In 2012, Zina Daniel Haughton obtained a domestic abuse restraining order against her estranged husband. The order prohibited the husband from possessing a gun and made him a "prohibited" firearms purchaser under federal and state criminal laws. He obtained a handgun and three "high-capacity" magazines, facilitated by Armslist.com, in an cash deal consummated in a McDonald's parking lot three days after the restraining order was issued. The next day, he murdered Zina Daniel Haughton and two of her coworkers and wounded four others before killing himself, while her daughter, Yasmeen Daniel, witnessed it.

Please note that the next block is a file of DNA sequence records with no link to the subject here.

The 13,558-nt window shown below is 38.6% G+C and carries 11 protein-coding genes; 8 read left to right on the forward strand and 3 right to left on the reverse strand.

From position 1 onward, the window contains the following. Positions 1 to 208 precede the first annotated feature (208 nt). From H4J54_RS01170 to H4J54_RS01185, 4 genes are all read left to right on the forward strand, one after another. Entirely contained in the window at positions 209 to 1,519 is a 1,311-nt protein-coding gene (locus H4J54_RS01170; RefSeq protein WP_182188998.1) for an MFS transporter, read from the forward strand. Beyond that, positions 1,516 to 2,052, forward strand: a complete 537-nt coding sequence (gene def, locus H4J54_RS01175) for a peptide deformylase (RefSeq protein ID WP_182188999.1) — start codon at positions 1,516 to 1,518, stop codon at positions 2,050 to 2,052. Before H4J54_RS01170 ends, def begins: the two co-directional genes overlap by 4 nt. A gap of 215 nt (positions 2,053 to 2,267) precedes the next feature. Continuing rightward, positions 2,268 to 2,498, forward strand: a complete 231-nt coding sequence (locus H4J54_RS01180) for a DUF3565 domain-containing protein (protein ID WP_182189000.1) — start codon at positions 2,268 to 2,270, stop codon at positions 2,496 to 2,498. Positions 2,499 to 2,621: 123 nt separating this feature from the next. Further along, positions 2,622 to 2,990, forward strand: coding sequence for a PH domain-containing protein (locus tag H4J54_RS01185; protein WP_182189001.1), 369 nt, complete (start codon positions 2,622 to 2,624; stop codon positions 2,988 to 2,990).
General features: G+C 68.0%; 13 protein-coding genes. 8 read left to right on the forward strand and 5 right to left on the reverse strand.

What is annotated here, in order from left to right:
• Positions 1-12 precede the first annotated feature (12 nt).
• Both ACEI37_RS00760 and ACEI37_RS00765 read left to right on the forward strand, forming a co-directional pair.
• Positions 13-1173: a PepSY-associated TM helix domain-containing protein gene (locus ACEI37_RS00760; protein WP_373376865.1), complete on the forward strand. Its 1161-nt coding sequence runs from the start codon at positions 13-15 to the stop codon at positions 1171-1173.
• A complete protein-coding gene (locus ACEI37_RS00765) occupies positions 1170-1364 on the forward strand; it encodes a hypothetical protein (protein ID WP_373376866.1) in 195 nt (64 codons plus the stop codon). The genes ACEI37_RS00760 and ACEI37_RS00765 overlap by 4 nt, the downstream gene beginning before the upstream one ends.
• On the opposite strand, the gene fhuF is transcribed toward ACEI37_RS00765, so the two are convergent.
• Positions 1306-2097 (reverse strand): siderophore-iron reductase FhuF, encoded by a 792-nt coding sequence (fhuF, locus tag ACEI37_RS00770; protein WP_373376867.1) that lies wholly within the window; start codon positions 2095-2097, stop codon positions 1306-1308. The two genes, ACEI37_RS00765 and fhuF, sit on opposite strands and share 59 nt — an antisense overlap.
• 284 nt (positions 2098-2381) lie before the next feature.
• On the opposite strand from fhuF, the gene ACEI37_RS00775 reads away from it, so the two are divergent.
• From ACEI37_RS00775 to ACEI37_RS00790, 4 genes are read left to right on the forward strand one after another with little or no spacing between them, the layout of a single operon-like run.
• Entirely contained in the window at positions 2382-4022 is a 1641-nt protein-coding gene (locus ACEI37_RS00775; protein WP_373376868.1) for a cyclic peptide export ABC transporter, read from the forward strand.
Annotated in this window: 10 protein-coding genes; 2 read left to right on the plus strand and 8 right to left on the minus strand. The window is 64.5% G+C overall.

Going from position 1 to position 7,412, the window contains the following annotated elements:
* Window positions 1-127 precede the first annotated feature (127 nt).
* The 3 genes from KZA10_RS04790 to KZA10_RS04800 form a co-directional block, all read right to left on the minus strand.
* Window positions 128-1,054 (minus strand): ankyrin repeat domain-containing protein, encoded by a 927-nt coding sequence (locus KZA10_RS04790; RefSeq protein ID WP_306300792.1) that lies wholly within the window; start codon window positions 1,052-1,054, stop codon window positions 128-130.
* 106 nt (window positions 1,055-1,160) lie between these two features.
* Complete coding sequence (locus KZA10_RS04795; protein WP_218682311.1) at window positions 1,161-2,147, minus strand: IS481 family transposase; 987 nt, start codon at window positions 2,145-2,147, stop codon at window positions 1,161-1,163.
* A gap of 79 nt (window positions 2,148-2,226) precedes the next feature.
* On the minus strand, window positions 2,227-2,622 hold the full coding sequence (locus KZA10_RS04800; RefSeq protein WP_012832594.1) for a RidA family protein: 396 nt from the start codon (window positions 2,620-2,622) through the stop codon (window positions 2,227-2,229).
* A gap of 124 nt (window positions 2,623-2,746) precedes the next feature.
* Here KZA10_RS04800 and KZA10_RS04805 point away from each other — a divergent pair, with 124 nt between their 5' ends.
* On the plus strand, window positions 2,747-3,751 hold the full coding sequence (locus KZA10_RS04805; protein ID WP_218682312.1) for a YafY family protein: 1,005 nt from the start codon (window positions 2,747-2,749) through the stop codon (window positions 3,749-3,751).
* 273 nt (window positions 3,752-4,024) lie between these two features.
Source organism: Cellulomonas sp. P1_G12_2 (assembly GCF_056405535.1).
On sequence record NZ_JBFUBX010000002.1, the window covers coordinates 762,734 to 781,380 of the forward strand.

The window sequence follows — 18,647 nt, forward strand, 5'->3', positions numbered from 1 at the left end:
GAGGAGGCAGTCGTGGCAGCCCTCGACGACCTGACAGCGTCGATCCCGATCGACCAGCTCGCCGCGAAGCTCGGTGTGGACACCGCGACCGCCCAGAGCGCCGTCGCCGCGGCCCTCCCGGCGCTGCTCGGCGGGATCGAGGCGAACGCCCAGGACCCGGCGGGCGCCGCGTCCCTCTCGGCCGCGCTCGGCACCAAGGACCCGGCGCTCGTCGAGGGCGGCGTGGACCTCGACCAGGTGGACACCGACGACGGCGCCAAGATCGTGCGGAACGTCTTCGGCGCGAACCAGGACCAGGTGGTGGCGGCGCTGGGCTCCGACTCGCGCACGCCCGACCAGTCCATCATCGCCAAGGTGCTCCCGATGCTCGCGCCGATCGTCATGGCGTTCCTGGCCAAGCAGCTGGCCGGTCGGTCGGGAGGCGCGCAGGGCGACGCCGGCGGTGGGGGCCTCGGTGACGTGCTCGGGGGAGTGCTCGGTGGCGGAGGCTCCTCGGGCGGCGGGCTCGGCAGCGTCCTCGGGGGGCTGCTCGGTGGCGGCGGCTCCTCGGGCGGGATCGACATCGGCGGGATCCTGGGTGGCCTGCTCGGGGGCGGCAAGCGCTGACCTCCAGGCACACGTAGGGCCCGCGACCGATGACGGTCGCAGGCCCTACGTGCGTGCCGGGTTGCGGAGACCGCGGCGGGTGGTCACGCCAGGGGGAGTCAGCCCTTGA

Yasmeen Daniel is the petitioner, on behalf of herself for the trauma she says she experienced and on behalf of the estate of her mother, appealing to SCOTUS.
The suit contends that, not only is Armslist specifically designed to facilitate the circumvention of gun laws, evidenced by its own terms of service which assures users that Armslist does not check or enforce the legality of any sale, but that it knowingly engages in conduct specifically to attract felons and other prohibited persons while making no attempt to flag any potentially illegal gun sales, such as by identifying the parties in a firearm transfer, checking their criminal backgrounds, or enforcing mandatory waiting periods.
Wisconsin courts dismissed the case, on the grounds that Armslist is not itself involved in any transaction, therefore granting it safe harbor.
Armslist has waived its right to respond.
The cert petition is scheduled for conference October 1.
Edited by Euler, 16 September 2019 - 04:46 PM.